The infiltration of any extraneous initial pulse through the distributed capacitance of the delay line 18 is sufiiciently strong in magnitude to cause transistor 28 to conduct, thereby prematurely returning the pulse being stretched to zero. Since such action would make the circuit highly unreliable, a portion of the input pulse 13 is fed to the primary bucking coil 26 in the transformer 24 by means of the voltage divider network, comprised of resistors 19 and 22. The polarity of such bucking coil 26 is opposite that of the delay line primary main coil 23, thus generating a pulse in the bucking coil 26 which cancels the undesirable extraneous initial pulse of previous mention in the main coil 23.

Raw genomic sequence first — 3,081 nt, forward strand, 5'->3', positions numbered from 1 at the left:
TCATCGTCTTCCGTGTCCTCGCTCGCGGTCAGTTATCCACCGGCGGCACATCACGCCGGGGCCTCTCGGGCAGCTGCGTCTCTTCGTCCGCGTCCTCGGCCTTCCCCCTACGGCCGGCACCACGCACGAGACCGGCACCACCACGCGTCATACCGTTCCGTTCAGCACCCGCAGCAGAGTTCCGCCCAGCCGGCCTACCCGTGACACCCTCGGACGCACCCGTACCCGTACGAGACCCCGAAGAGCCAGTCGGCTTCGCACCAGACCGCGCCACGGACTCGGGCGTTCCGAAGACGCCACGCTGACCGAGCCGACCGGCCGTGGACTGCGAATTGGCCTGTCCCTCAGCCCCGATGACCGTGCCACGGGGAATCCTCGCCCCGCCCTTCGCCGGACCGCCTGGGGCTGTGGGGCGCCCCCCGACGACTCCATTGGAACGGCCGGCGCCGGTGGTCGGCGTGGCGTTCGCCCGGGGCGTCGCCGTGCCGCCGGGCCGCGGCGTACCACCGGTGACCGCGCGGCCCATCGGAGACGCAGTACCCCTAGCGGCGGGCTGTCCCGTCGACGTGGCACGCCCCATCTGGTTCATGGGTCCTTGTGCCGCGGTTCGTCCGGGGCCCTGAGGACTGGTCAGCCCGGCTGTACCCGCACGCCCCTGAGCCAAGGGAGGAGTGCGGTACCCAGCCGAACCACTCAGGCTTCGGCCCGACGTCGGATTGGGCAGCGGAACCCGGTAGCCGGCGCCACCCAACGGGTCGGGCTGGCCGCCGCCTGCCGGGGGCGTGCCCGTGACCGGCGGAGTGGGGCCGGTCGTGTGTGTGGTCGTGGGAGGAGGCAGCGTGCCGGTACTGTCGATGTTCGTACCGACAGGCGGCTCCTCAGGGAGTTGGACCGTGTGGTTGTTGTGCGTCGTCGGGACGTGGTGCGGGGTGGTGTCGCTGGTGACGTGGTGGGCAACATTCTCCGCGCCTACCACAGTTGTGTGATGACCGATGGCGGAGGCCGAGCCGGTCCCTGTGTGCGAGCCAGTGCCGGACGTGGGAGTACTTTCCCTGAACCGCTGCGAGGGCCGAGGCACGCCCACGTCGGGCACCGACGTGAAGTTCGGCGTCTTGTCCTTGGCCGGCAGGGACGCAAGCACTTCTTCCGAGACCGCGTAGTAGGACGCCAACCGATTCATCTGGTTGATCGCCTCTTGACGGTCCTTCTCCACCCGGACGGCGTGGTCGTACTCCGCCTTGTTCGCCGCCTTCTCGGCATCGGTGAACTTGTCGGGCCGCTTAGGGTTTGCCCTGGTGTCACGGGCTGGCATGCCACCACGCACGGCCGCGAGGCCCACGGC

As an example of specific parameters which may be employed in the circuit of the present invention, consider the case where an input pulse is fed through a 9.4 nanosecond RC integrator, charging a 47 micromicrofarad input capacitance of an oscilloscope through a G111A diode. This diode was chosen as it has the best recovery characteristics of the locally available diodes. The stretched pulse is returned to zero by delaying the input pulse one microsecond with a length of Ell-12500 line and then transformer coupling it into the base of a 2N317A transistor. The latter is adequately cut off with a zero base bias and was chosen principally for its speed and availability. The maximum stretched pulse level is of the order of 6 volts, which limitation is established by the transistors maximum collector-base voltage. The maximum pulse level, therefore, may be raised if desired by employing a transistor of higher collector base voltage. The minimum pulse level is determined by noise from delay line reflections and various distributed reactances. The lower pulse level in the specific embodiment is of the order of 30 to 40 millivolts. A portion of the input pulse as derived from a 500' ohm-3'0 ohm divider network is used to cancel the initial pulse, as previously described. The present circuit produces a flattopped, stretched pulse of 0.2 nsec./cm., 1 volt/cm. 0n the oscilloscope; or a l ,uSEC. pulse of 1 volt magnitude. It is to be noted that there are many other diodes and transistors which would serve equally well in the circuit.